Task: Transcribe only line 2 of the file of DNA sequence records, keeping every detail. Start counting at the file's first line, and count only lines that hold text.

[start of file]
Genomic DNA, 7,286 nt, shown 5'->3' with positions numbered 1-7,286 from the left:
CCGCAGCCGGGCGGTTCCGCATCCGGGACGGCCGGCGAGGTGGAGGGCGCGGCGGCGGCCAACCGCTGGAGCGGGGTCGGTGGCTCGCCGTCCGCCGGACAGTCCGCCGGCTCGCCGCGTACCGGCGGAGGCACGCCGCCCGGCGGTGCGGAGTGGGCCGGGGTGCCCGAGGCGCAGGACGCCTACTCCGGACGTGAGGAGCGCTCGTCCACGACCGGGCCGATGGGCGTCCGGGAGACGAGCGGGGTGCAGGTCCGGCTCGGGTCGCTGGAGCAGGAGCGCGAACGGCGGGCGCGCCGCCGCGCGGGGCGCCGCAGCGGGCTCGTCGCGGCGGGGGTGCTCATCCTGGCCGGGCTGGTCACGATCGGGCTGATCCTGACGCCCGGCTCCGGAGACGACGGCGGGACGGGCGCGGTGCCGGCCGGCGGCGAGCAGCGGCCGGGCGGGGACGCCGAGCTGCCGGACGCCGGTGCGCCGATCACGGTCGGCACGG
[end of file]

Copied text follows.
CCGCAGCCGGGCGGTTCCGCATCCGGGACGGCCGGCGAGGTGGAGGGCGCGGCGGCGGCCAACCGCTGGAGCGGGGTCGGTGGCTCGCCGTCCGCCGGACAGTCCGCCGGCTCGCCGCGTACCGGCGGAGGCACGCCGCCCGGCGGTGCGGAGTGGGCCGGGGTGCCCGAGGCGCAGGACGCCTACTCCGGACGTGAGGAGCGCTCGTCCACGACCGGGCCGATGGGCGTCCGGGAGACGAGCGGGGTGCAGGTCCGGCTCGGGTCGCTGGAGCAGGAGCGCGAACGGCGGGCGCGCCGCCGCGCGGGGCGCCGCAGCGGGCTCGTCGCGGCGGGGGTGCTCATCCTGGCCGGGCTGGTCACGATCGGGCTGATCCTGACGCCCGGCTCCGGAGACGACGGCGGGACGGGCGCGGTGCCGGCCGGCGGCGAGCAGCGGCCGGGCGGGGACGCCGAGCTGCCGGACGCCGGTGCGCCGATCACGGTCGGCACGG